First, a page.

Researchers from the Washington University School of Medicine have discovered an investigational therapy that could potentially benefit patients with an inherited form of ALS.
Investigators at Washington University School of Medicine in St. Louis, Missouri, have developed an investigational therapy that could benefit patients with an inherited form of amyotrophic lateral sclerosis (ALS), a fatal and rapidly progressive neurodegenerative disease.
Investigators found that the therapy—antisense oligonucleotides—was capable of reversing signs of neuromuscular damage and extending survival in animal models by 22%, according to data published in The Journal of Clinical Investigation. These findings led to the launch of a phase 1/2 clinical trial to investigate whether the therapy could potentially benefit patients with ALS.
Of the 10% of inherited cases of ALS, 1 in 5 instances is caused by mutations in the SOD1 gene. When mutations occur in the SOD1 gene, the SOD1 protein becomes overly active. Researchers postulated that decreasing protein levels may be an effective way to help patients with these mutations.
For the study, which was conducted in collaboration with Ionis Pharmaceuticals, the investigators tested 2 antisense oligonucleotides (oligos) DNA-based compounds—capable of blocking the body from creating SOD1 protein—in genetically modified mice and rats carrying a mutated form of the human SOD1 gene.
In the mice cohorts, researchers administered either anti-SOD1 oligo or placebo at day 50 and a second dose about 6 weeks later. Mice that received the oligo were found to maintain their weight 26 days longer and lived 37 days longer compared with those given the placebo. Overall, a 22% increase in life span was noted in those receiving the investigational therapy.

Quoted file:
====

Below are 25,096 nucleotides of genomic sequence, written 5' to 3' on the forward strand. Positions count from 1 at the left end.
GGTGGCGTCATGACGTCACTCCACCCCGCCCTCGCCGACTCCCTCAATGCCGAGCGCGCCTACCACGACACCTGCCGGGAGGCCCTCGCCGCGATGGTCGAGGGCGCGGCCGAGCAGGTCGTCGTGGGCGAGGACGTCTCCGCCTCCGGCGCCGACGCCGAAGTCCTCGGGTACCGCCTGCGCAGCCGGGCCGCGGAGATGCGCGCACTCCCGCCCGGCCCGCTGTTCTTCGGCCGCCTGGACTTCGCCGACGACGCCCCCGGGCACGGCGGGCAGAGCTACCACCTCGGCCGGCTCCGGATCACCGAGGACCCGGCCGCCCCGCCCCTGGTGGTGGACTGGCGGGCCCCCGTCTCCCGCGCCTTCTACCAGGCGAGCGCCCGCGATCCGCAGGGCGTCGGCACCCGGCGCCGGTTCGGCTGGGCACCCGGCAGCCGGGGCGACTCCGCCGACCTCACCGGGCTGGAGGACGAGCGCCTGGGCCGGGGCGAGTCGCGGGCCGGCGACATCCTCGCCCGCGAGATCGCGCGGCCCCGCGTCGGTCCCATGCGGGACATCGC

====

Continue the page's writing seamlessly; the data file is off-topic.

Similar results were observed in rats. Rat cohorts that received oligo maintained their weight more than 9 weeks longer and survived 8 to 9 weeks longer than the rats in the placebo group.
"This drug had an impressive effect in mice and rats with just 1 or 2 doses," said Timothy Miller, MD, PhD, the David Clayson professor of neurology at Washington University, in a recent statement. "We don't know yet if this works in people, but we're very hopeful. We've completed the first phase of safety testing, and now, we're working on finding the right dose."
Reversed signs of neuromuscular damage in the animals were also observed. Nine-week-old mice that carried the SOD1 gene mutation and were treated with an anti-SOD1 oligo displayed steadily improved muscle function over the following 8 weeks. Additionally, while both the rat and mice groups showed rising signs of neurological damage, the placebo mice exhibited rising signs of neurological damage more than twice as quickly.
In an interview with Rare Disease Report®, study author Merit Cudkowicz, MD, chief of neurology at Massachusetts General Hospital, expressed her optimism for the treatment. “I think these approaches to decrease [the] amount of mutant protein made for SOD1 ALS will be hopefully game-changing,” she said. “The treatment is on target—and hopefully will make a great impact on disease course.”
The phase 1/2 clinical trial was designed to evaluate the safety of using the oligos in adults with ALS. Researchers report that initial safety testing did not reveal any obvious hazards and now, the focus is to find the most effective way to decrease SOD1 levels without causing harmful side effects by exploring different doses and regimens. The current anticipated completion date for the trial is January 2, 2019.
"The phase ½ trial is really still a safety trial," Dr Miller explained. "There are not enough patients in it to really be able to accurately see an effect on disease. But we're on the cusp of testing the hypothesis that people with ALS caused by mutations in SOD1 can benefit from this treatment. We predict the effect will be good, but we can't know until we test it."
There are 20,000 individuals living with amyotrophic lateral sclerosis (ALS) in the United States. The average survival time post-diagnosis is just 3 to 5 years, and there are only 2 FDA-approved treatments available that offer modest slowing of disease progression.